NCOSE warns that the addictive properties are just the tip of the iceberg of the dark side of pornography. Hawkins pointed out, “Pornhub and other online pornography sites are inherently exploitative. Way too frequently, pornography serves as a teacher to those who view it, which means that child sexual abuse, rape, incest, and racist material is normalized.”

“Now, we need the DOJ to [do] its job,” said Donna Rice Hughes, president and CEO of Enough is Enough, in a statement. “Law enforcement must declare war on all forms of sexual exploitation and prosecute Pornhub for a trifecta of violations of three U.S. Federal laws: trafficking, child sex abuse material and obscenity.”

Family Research Council’s Joy Stockbauer, a policy analyst with the Center for Human Dignity, says the demand for pornography is fueling the sex trafficking industry, and it needs to be pulled up from the roots. She told TWS, “Pornography is a major cog in the machine of sex trafficking. Sites like Pornhub thrive on user-generated content that can contain images and footage of the sexual assault, abuse, or exploitation of women and children. Pornography viewers have no way of knowing if the content they are viewing was created consensually, or if they are witnessing someone’s sexual assault.”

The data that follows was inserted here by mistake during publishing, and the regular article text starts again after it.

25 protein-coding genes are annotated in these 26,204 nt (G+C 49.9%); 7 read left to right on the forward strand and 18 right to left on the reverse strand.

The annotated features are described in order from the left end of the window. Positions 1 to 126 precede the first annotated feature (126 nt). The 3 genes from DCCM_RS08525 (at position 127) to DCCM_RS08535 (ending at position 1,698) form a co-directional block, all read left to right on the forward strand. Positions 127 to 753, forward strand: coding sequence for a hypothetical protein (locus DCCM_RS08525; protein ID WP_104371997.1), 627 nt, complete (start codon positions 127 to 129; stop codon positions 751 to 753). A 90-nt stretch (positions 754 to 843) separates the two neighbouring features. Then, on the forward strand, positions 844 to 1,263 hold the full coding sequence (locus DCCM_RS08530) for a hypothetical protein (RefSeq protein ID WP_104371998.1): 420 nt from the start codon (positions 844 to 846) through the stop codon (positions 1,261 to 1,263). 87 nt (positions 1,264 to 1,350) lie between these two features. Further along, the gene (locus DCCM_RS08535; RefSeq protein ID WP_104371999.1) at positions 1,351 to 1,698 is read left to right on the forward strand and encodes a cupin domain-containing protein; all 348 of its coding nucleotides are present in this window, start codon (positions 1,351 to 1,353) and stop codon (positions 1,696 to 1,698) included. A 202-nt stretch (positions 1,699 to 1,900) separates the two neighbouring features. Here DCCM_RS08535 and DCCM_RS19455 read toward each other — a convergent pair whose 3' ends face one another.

“Corporations like Instagram, Visa, Mastercard, and Discover are doing well by cutting ties with the pornography industry,” Stockbauer said, “but individuals need to hold themselves to a higher standard as well and stop fueling the demand for exploitative pornographic content.”

Marjorie Jackson is a reporter for The Washington Stand and FRC's Digital Media Specialist.